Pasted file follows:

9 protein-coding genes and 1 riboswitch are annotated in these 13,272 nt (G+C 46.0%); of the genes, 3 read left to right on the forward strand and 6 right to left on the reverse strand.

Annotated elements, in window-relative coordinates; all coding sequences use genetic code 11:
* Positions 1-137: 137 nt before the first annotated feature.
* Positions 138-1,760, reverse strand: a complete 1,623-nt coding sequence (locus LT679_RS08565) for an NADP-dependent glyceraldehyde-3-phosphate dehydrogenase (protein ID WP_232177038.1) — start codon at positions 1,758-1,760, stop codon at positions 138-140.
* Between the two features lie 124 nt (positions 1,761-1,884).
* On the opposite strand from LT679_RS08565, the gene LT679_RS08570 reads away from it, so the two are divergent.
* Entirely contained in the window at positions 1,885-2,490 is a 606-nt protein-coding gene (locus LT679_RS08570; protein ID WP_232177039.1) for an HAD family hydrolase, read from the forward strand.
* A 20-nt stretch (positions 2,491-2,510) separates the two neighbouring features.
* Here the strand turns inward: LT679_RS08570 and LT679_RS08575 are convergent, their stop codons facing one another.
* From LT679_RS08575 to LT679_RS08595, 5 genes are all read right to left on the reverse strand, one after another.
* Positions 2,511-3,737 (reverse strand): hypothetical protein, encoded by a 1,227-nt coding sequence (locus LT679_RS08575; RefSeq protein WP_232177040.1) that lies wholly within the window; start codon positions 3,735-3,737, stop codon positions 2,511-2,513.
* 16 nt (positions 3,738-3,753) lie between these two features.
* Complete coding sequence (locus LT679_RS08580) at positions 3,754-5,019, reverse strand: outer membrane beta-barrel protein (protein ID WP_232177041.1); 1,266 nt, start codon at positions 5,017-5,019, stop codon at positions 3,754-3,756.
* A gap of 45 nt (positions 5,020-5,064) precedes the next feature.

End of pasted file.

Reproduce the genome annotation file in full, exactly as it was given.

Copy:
9 protein-coding genes and 1 riboswitch are annotated in these 13,272 nt (G+C 46.0%); of the genes, 3 read left to right on the forward strand and 6 right to left on the reverse strand.

Annotated elements, in window-relative coordinates; all coding sequences use genetic code 11:
* Positions 1-137: 137 nt before the first annotated feature.
* Positions 138-1,760, reverse strand: a complete 1,623-nt coding sequence (locus LT679_RS08565) for an NADP-dependent glyceraldehyde-3-phosphate dehydrogenase (protein ID WP_232177038.1) — start codon at positions 1,758-1,760, stop codon at positions 138-140.
* Between the two features lie 124 nt (positions 1,761-1,884).
* On the opposite strand from LT679_RS08565, the gene LT679_RS08570 reads away from it, so the two are divergent.
* Entirely contained in the window at positions 1,885-2,490 is a 606-nt protein-coding gene (locus LT679_RS08570; protein ID WP_232177039.1) for an HAD family hydrolase, read from the forward strand.
* A 20-nt stretch (positions 2,491-2,510) separates the two neighbouring features.
* Here the strand turns inward: LT679_RS08570 and LT679_RS08575 are convergent, their stop codons facing one another.
* From LT679_RS08575 to LT679_RS08595, 5 genes are all read right to left on the reverse strand, one after another.
* Positions 2,511-3,737 (reverse strand): hypothetical protein, encoded by a 1,227-nt coding sequence (locus LT679_RS08575; RefSeq protein WP_232177040.1) that lies wholly within the window; start codon positions 3,735-3,737, stop codon positions 2,511-2,513.
* 16 nt (positions 3,738-3,753) lie between these two features.
* Complete coding sequence (locus LT679_RS08580) at positions 3,754-5,019, reverse strand: outer membrane beta-barrel protein (protein ID WP_232177041.1); 1,266 nt, start codon at positions 5,017-5,019, stop codon at positions 3,754-3,756.
* A gap of 45 nt (positions 5,020-5,064) precedes the next feature.